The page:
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Five Aging Sex Workers Make a Last Stand in “The Oldest Profession”

Profile Theatre is staging the production in the Zidell family’s old Barge Building.

The title of Paula Vogel’s The Oldest Profession has two meanings. It refers to the saying that prostitution is the world’s oldest profession—originated by Rudyard Kipling—but also to the aging of its characters. The play has no time for titillating fantasies. It is more interested in the ravages of time—and how they diminish the minds, bodies and wallets of its characters.

In other words, audiences who go to see Profile Theatre’s production of The Oldest Profession expecting provocative sex scenes will be disappointed. Everyone else, however, will have the opportunity to savor the play’s moving, haunting and grimly witty depiction of women whose friendships are tested by dark, capitalistic forces.

The Oldest Profession, directed by Jamie M. Rea, begins in the waning days of President Jimmy Carter’s first and final term, which is no accident. The five sex workers who are the focus of the play—Vera (JoAnn Johnson), Edna (Amalia Alarcón Morris), Lillian (Jane Bement Geesman), Ursula (Elizabeth Elias Huffman) and Mae (Brenda Phillips)—are not just characters. They are the embodiment of the story of a nation.

Vera, Edna, Lillian and Ursula work for Mae, who is technically a madame but seems more like a surrogate mother. She is both taskmaster and guardian—a professional who is also a protector. She is the first person the others should turn to for advice and the second of them to vanish, part of a series of disappearances that Vogel explains in mostly vague terms.

Vogel has never been afraid to write frank, funny dialogue about sex, so it is no surprise that The Oldest Profession is packed with zingers, like Vera’s declaration that sex work can be a patriotic duty. Yet Vogel refuses to let the play become a cute comedy for playgoers looking for crude laughs. The soul of her creation is both its humor and its meditation on what it is like when democracy devolves into tyranny.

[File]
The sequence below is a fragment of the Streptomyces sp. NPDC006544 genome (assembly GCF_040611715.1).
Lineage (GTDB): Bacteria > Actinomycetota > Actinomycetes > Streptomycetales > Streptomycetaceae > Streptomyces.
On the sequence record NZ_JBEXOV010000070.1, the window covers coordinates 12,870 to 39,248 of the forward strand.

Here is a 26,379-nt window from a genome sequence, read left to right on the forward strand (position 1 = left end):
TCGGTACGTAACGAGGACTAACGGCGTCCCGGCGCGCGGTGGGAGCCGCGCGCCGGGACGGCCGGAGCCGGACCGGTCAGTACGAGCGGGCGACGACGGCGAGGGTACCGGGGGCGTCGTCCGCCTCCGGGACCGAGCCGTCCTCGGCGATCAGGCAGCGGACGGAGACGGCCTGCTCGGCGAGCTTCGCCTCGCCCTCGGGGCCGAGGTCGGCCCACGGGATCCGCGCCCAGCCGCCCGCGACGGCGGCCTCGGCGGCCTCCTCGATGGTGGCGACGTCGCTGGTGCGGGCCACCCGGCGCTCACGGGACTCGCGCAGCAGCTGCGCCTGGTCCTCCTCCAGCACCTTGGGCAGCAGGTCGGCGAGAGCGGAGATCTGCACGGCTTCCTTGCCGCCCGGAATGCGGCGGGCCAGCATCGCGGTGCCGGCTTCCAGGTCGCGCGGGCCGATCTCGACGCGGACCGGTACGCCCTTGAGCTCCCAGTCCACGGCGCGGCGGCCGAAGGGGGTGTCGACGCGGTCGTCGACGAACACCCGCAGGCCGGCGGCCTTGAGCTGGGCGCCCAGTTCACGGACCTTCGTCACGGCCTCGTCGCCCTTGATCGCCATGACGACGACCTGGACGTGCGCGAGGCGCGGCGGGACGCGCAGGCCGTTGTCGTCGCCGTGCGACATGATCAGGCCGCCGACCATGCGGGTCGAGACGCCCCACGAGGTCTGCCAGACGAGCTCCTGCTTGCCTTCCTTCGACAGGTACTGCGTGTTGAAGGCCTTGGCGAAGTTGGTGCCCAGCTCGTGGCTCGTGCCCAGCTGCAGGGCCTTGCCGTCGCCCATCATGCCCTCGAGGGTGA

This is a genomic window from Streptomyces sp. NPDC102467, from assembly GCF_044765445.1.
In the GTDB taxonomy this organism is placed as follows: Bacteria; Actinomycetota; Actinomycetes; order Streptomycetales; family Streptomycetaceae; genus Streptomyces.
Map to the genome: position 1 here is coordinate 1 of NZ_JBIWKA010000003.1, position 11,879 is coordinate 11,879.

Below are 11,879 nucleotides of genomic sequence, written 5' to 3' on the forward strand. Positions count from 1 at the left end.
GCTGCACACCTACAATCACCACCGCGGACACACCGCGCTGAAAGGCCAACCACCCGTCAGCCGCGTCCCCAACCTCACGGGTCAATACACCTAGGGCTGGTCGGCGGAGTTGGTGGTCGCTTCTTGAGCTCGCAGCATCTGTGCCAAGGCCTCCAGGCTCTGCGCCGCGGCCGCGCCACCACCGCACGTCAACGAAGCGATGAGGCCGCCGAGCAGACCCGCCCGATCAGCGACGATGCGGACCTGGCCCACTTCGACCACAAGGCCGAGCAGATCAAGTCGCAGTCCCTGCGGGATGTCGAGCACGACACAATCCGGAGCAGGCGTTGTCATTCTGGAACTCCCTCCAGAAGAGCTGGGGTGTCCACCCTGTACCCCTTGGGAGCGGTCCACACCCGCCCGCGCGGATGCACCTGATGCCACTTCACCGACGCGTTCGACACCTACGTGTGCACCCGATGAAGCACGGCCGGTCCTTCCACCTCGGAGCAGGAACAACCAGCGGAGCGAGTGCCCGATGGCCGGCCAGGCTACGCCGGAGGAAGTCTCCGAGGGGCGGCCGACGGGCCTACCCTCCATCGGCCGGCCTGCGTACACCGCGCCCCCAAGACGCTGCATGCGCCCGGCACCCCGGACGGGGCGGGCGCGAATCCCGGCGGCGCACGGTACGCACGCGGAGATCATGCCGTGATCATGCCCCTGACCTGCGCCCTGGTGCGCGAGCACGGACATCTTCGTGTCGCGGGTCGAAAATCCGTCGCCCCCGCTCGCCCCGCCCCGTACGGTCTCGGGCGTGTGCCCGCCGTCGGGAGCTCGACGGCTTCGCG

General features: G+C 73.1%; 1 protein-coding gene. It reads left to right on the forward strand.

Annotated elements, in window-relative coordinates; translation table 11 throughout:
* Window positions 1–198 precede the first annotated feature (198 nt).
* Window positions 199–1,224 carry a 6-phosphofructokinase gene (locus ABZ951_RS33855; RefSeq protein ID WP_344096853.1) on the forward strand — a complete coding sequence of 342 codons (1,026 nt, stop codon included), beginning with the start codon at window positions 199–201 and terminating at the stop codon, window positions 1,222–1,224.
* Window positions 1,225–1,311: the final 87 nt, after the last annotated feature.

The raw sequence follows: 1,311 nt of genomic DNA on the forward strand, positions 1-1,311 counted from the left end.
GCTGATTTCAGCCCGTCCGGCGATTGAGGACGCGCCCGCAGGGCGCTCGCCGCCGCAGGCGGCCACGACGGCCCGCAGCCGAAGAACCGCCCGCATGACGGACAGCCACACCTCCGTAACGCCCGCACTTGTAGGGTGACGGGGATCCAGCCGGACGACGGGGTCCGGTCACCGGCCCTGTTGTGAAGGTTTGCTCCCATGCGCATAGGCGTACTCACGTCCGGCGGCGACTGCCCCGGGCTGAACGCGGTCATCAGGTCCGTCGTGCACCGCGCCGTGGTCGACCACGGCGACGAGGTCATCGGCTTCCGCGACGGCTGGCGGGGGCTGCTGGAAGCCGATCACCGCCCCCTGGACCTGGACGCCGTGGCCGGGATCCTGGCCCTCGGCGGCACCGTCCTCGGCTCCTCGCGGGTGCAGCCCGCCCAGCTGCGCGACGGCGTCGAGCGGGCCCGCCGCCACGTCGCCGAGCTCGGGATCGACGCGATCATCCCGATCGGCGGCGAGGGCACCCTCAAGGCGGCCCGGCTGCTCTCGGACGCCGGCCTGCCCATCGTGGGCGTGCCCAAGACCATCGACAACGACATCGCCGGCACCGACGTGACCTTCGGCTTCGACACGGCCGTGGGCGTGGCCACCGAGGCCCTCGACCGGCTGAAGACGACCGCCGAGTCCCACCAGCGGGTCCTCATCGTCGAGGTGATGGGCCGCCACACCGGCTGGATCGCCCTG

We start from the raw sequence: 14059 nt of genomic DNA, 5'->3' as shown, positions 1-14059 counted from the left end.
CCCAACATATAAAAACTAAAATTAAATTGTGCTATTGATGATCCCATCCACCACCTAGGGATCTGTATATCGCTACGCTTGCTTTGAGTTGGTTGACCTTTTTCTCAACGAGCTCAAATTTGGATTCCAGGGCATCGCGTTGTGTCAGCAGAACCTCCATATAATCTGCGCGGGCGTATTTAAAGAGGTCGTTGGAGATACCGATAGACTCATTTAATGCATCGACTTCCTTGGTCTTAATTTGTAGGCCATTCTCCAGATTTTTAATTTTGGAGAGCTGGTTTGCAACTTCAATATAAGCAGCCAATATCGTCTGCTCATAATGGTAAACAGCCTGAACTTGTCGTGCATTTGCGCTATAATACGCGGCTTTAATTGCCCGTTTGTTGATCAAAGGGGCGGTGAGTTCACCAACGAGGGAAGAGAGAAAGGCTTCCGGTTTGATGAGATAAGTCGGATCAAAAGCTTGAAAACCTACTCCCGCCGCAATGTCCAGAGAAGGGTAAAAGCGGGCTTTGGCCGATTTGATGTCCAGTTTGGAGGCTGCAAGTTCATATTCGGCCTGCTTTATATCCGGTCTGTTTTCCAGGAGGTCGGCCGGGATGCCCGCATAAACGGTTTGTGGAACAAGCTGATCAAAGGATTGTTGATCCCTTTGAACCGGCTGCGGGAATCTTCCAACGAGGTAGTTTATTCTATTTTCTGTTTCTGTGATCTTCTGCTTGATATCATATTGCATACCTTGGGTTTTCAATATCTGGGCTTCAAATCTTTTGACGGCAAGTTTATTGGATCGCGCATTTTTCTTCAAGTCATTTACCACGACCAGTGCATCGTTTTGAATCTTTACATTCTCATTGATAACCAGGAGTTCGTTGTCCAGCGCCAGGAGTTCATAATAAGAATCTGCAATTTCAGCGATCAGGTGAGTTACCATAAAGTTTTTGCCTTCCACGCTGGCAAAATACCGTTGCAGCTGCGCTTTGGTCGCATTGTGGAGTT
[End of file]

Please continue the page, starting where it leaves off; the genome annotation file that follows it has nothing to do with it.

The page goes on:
After Mae succumbs to memory loss, Ursula takes her place and embraces the role of the domineering boss with relish. She overschedules her employees, reduces their lunch breaks, and uses their money to double down on a dubious investment scheme—an act of cruel incompetence that leaves the play’s already poor characters even more impoverished than before.

The Oldest Profession was first published in 2005, but it does not feel like a product of the Bush era. It is arguably about the transition from Carter to Ronald Reagan, which is symbolized by the way the quietly virtuous leadership of Mae gives way to the loudly performative leadership of Ursula. The play is Vogel’s way of reminding us that a business can be a country unto itself—and that a country can only be as democratic as its economy allows it to be.

Profile is performing The Oldest Profession at Old Moody Stages in the Barge Building—a massive, open-ended arena on the South Waterfront on Zidell family property—and it is a place where Vogel’s characters seem thoroughly at home. The rough and rugged space suits The Oldest Profession, which would not have made sense in a slick or modernist venue where women like Mae and Ursula probably would not be welcome.

While the Barge Building is a character in its own right, it does not distract from the play’s actual characters. The actors believably banter, bicker and wage emotional wars with apparent ease—especially Johnson and Alarcón Morris, who are onstage the longest.

They lean into the physical transformations of their characters, stiffening their muscles and bending their backs as Vera and Edna crumble under the weight of a job they can barely do and cannot afford to quit. There is tangible physical and emotional agony in their performances—and also immense joy, which manifests in a wonderful scene where they press their cheeks together.

It is interesting that in a play about characters who spend their lives serving men, the greatest intimacy is between two women. Therein lies the beauty of The Oldest Profession—it confronts the evils of patriarchalism, yet keeps them offstage where they belong. That is not just a clever storytelling strategy. That is justice.

SEE IT: The Oldest Profession plays at Old Moody Stages’ Barge Building at Zidell Yards, 3121 S Moody Ave., 503-242-0080, profiletheatre.org. Through Aug. 15. $40.